How Men Think of Women and Sex

Hugh Hefner in his own words: “The notion that Playboy turns women into sex objects is ridiculous. Women are sex objects. If women weren’t sex objects, there wouldn’t be another generation.”

“Women have always been seen by [heterosexual men] as their exclusive property… ”  This is philosopher Michael Foucault’s thought on how western men think of women in terms of power and sexuality.  There are some more of his ideas (in red) below.  Foucault believed that sex determined power relationships between the genders, and the reason was because Western society considered sex as a science, something to be understood, revealed,  discovered and displayed unlike the East that regarded sex as an art, something that was natural and inherently powerful.  As an art it is not something to be discovered or acquired but rather something that is comfortably enjoyed.  Foucault believed that the Eastern view of sex as art meant not just enjoying it but also keeping it a secret because that is how its inherent power was protected.

I however do not agree with Foucault’s understanding of the Eastern approach to sex. In India for instance,  during the research for my book, I found that there were many manuals written on sex, that treated it as a very precise science.  These were called the kamashatras — or the scientific studies of sex.  These books are detailed, indeed tabulated studies of differences in length, size, functions of penises and vaginas, what the sexual chemistry between different types would be, and a whole list of different methods to acquire orgasms.  These kinds of in-depth studies happened in the West only 1400 years after they were first recorded in India, and were done by the American sexologists Masters and Johnson in the 1970s! Moreover, in the East, the secrecy about sex is a very recent phenomenon — probably not more than 5-600 years old.  But all through the first millennium A.D., sex was not meant to be a hidden subject in India.  It was openly studied, discussed, and displayed everywhere — including in graphic sculptures that would outdo Playboy, and even on the walls of temples! Moreover, unlike Foucault I did find a distinct connection between sex and power in India as well! Click here. However, I do think that some of Foucault’s thoughts below, are typical of patriarchal societies, regardless of whether they are in the East or the West.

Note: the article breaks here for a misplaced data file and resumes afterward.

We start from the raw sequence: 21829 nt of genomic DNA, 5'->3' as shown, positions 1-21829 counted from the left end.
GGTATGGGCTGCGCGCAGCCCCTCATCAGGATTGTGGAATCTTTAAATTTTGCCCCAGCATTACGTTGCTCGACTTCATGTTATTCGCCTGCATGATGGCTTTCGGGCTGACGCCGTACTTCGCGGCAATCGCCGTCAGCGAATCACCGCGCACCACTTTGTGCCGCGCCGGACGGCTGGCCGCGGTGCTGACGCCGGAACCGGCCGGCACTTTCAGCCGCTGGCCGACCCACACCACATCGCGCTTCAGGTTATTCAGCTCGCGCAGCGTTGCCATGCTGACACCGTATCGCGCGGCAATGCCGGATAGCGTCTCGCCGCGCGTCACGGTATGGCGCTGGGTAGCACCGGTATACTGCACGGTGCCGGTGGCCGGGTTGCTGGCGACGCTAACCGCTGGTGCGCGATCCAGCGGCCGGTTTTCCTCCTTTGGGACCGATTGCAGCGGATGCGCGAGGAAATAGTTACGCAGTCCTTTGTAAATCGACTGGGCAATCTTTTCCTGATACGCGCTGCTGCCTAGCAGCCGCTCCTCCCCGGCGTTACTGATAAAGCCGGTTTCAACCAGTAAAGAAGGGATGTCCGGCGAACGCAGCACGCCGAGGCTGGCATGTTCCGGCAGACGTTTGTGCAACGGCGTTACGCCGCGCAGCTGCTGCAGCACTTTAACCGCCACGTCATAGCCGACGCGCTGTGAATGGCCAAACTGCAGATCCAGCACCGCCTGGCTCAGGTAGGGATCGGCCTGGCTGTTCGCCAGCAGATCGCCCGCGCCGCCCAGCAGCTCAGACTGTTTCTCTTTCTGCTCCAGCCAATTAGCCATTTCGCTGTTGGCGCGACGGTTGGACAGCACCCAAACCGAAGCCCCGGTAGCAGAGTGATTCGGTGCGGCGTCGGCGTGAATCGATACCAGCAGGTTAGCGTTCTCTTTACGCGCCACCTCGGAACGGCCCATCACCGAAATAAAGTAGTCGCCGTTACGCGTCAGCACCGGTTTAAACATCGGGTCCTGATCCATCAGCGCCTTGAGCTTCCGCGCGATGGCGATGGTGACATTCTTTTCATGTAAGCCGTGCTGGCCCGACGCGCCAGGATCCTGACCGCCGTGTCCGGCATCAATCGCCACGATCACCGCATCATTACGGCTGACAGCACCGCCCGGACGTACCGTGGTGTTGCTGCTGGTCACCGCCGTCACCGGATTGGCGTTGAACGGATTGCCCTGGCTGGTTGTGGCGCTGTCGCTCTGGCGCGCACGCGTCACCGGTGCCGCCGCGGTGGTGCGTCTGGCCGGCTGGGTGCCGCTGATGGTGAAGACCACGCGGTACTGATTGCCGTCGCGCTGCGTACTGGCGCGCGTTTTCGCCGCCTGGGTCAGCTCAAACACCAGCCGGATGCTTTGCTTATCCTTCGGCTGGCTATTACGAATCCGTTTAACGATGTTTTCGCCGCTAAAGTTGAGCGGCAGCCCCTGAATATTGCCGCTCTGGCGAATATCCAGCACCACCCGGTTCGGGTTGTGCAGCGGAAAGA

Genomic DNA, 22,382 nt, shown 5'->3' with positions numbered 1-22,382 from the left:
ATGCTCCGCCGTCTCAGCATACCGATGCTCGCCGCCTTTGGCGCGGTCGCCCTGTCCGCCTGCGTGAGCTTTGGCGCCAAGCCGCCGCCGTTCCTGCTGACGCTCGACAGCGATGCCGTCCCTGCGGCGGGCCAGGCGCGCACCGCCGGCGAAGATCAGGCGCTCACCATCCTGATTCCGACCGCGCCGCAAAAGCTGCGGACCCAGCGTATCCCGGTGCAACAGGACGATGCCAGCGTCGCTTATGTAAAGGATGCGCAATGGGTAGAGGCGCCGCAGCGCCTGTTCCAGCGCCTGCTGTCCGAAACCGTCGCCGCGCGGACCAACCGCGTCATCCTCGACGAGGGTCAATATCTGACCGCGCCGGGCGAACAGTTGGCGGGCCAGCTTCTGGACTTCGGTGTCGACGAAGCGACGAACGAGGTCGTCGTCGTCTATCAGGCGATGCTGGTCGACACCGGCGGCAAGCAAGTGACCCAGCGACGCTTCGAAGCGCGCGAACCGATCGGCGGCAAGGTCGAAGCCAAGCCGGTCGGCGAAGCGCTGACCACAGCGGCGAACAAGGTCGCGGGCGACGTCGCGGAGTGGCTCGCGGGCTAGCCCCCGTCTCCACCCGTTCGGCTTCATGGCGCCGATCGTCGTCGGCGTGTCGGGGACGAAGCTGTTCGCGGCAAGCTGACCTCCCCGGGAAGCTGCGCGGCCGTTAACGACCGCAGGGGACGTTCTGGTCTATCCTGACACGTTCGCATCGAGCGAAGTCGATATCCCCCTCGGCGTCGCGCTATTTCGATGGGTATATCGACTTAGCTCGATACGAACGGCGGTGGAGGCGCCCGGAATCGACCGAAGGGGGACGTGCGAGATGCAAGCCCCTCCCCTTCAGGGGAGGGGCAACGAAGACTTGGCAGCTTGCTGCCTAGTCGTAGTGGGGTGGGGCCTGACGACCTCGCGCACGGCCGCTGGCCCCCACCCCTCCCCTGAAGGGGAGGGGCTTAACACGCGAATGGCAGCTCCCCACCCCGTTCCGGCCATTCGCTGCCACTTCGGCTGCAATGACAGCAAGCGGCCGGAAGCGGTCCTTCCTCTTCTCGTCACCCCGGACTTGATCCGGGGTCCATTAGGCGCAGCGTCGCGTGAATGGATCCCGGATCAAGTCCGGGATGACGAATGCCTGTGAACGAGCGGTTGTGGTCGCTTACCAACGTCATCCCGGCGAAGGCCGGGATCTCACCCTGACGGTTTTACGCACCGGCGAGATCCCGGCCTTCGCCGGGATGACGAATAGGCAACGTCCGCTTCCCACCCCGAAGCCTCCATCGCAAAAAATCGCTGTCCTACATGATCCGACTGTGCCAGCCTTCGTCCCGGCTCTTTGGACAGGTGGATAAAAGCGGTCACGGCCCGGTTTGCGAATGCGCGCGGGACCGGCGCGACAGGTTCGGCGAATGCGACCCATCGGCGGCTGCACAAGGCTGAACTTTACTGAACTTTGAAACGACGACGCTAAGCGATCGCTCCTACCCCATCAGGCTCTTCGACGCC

• ‘Women have always been seen by [heterosexual men] as their exclusive property…
  •  Heterosexual men felt that if they practiced homosexuality with other men this would destroy what they think is their image in the eyes of their women.
  •  They think of themselves as existing in the minds of women as master.
  •  They think that the idea of their submitting to another man, of being under another man in the act of love, would destroy their image in the eyes of women.
  •  Men think that women can only experience pleasure in recognizing men as masters.’

Michel Foucault, ‘Sexual choice, sexual act’, in Foucault Live (Interviews, 1961-1984), New York: Semiotext(e), p. 331. French original 1982.

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